An easy way to relax at a networking function is to take the focus off yourself by first listening to the other person. This technique also helps you gain insight as to how that contact can help you, making the connection that much stronger. It's not about collecting the most business cards; it's about collecting the right ones
Thank-you notes and quick follow-up to requests for information are little courtesies that mean a lot. Your professionalism will be noted, your calls returned and your referral business will blossom. It also signals to the parties involved that you are committed to success -- yours and theirs.
If you take advantage of all that networking has to offer, and if you have joined the right networking group, you'll find that suddenly, you seem much more visible. People will seek you out and recognize you as a valuable resource.
If you're networking correctly, you'll find you have more visibility, greater knowledge, and a wider circle of reliable contacts; and that you can leverage those assets to further your career. When it comes to networking though, there's more to consider than simply who you know. You have to think about who you DON'T know. And then find a way to get to know those people. Once you've exhausted your personal connections, it's time to focus on meeting some new faces.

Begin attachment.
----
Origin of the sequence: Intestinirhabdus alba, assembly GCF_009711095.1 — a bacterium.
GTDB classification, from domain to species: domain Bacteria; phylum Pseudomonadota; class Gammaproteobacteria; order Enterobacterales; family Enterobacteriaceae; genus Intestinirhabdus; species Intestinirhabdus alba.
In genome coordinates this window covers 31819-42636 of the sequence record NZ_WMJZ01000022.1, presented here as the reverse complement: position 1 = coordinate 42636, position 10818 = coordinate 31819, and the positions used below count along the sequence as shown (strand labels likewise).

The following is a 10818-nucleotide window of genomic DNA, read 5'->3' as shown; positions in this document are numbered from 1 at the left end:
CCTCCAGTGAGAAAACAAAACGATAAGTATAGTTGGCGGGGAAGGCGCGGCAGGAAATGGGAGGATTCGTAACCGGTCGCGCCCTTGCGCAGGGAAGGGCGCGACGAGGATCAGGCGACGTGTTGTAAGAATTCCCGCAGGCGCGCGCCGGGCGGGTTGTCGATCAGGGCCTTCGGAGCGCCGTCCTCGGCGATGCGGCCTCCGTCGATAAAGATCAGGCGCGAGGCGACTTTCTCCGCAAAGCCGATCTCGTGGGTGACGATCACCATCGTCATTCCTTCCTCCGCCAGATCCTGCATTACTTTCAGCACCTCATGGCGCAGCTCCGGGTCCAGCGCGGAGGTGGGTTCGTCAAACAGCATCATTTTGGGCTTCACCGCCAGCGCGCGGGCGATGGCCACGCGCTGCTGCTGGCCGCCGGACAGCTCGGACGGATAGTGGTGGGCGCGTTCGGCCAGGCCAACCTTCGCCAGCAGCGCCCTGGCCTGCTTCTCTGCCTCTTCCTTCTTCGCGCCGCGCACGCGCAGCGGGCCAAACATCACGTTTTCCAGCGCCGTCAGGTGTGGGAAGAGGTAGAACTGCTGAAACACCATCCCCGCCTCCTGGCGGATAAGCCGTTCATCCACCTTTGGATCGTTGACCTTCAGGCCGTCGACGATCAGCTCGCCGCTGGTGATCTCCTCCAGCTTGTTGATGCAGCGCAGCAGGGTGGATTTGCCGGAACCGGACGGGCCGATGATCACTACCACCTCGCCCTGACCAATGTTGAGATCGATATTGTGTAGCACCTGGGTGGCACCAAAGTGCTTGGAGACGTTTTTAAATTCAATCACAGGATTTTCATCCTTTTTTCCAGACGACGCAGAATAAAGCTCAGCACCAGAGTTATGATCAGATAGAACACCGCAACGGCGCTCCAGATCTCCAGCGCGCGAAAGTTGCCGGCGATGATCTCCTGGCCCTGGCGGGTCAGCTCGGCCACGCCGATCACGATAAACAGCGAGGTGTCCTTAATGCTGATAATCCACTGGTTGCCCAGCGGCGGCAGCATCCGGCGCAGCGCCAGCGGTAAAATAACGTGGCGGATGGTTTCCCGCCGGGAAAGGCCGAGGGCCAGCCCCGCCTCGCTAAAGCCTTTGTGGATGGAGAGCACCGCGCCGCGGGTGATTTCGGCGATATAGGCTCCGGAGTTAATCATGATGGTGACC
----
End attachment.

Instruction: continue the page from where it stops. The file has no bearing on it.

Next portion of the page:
No matter what your occupation, there's a professional organisation for you!
National and international professional associations often have local chapters where you can meet other professionals in your field. And most hold conferences and other events designed specifically for networking.
Professional organisations can also help you keep up-to-date on the latest developments in your industry. They often provide members with the latest industry news, trends and research as well as training and education. This information can come in very handy at network events.
Etiquette is important.
And perhaps nowhere more so than at networking events.
You may already know that networking events are one of the best ways to find job leads and expand your contacts. But attending events is only half the battle. You also need to know how to behave at them.
If you talk too much, say too little or arrive unprepared, you can ruin your chances to leave with a lead.
It isn’t a party
Remember why you're here.
The purpose of a networking event is to help you advance professionally. It's a social event -- but a professional one. Think of it as a conference social or a business dinner.
The cardinal rule of networking events: Never get drunk. We all remember what happened to Melanie Griffith in "Working Girl."
You want the people you meet to remember you as capable, competent and polished -- not as the person who was wearing a lampshade on their head at the end of the evening.
Dress appropriately. Err on the side of conservative and choose an outfit you could wear to a job interview. Your attire should say, "I'm a professional," not "I'm a party girl (or boy)." After all, you're not at a party.
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Blog by Bernie Cox, Training Co-ordinator